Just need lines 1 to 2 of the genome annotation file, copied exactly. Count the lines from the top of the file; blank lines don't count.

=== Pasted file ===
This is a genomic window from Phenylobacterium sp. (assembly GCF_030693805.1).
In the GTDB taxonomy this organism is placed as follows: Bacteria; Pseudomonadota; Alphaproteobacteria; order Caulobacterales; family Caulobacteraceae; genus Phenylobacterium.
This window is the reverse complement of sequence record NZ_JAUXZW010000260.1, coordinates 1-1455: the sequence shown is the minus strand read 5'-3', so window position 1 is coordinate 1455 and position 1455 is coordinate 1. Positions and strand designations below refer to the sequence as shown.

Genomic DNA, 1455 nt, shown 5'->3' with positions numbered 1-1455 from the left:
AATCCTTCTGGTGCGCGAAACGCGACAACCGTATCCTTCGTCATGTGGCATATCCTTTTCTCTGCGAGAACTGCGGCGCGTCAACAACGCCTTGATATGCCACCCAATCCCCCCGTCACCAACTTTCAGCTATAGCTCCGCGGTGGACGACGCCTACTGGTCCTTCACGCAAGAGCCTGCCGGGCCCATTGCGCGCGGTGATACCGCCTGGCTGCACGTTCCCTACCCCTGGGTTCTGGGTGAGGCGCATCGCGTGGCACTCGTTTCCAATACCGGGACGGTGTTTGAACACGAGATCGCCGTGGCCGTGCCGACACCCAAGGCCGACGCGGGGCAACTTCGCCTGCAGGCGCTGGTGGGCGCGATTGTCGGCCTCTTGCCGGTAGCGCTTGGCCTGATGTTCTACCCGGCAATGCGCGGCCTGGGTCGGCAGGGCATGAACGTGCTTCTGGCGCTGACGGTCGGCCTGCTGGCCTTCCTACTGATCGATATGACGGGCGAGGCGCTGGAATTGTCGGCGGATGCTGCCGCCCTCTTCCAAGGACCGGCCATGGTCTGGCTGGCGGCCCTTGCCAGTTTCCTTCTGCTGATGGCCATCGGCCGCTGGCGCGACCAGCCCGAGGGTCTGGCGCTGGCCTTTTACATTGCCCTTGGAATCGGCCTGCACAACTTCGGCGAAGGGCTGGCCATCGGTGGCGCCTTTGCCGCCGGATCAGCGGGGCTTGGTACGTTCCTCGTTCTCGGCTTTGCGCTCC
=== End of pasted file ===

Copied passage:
This is a genomic window from Phenylobacterium sp. (assembly GCF_030693805.1).
In the GTDB taxonomy this organism is placed as follows: Bacteria; Pseudomonadota; Alphaproteobacteria; order Caulobacterales; family Caulobacteraceae; genus Phenylobacterium.